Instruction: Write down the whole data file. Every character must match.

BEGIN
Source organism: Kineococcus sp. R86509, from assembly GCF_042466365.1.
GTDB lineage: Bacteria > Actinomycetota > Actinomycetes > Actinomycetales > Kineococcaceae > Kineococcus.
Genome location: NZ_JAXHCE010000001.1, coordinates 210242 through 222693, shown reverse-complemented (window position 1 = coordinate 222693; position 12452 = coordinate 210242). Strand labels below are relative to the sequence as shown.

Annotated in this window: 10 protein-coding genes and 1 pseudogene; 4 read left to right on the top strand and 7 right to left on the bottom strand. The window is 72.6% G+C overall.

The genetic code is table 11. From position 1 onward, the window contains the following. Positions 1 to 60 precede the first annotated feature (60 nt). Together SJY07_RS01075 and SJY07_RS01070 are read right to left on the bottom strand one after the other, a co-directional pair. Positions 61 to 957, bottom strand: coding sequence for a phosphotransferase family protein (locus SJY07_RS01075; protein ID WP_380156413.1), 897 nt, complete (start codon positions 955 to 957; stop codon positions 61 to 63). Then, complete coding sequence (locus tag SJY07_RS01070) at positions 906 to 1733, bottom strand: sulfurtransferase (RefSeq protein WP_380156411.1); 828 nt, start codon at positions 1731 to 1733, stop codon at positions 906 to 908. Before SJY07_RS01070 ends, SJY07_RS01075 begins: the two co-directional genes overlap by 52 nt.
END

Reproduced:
Source organism: Kineococcus sp. R86509, from assembly GCF_042466365.1.
GTDB lineage: Bacteria > Actinomycetota > Actinomycetes > Actinomycetales > Kineococcaceae > Kineococcus.
Genome location: NZ_JAXHCE010000001.1, coordinates 210242 through 222693, shown reverse-complemented (window position 1 = coordinate 222693; position 12452 = coordinate 210242). Strand labels below are relative to the sequence as shown.

Annotated in this window: 10 protein-coding genes and 1 pseudogene; 4 read left to right on the top strand and 7 right to left on the bottom strand. The window is 72.6% G+C overall.

The genetic code is table 11. From position 1 onward, the window contains the following. Positions 1 to 60 precede the first annotated feature (60 nt). Together SJY07_RS01075 and SJY07_RS01070 are read right to left on the bottom strand one after the other, a co-directional pair. Positions 61 to 957, bottom strand: coding sequence for a phosphotransferase family protein (locus SJY07_RS01075; protein ID WP_380156413.1), 897 nt, complete (start codon positions 955 to 957; stop codon positions 61 to 63). Then, complete coding sequence (locus tag SJY07_RS01070) at positions 906 to 1733, bottom strand: sulfurtransferase (RefSeq protein WP_380156411.1); 828 nt, start codon at positions 1731 to 1733, stop codon at positions 906 to 908. Before SJY07_RS01070 ends, SJY07_RS01075 begins: the two co-directional genes overlap by 52 nt.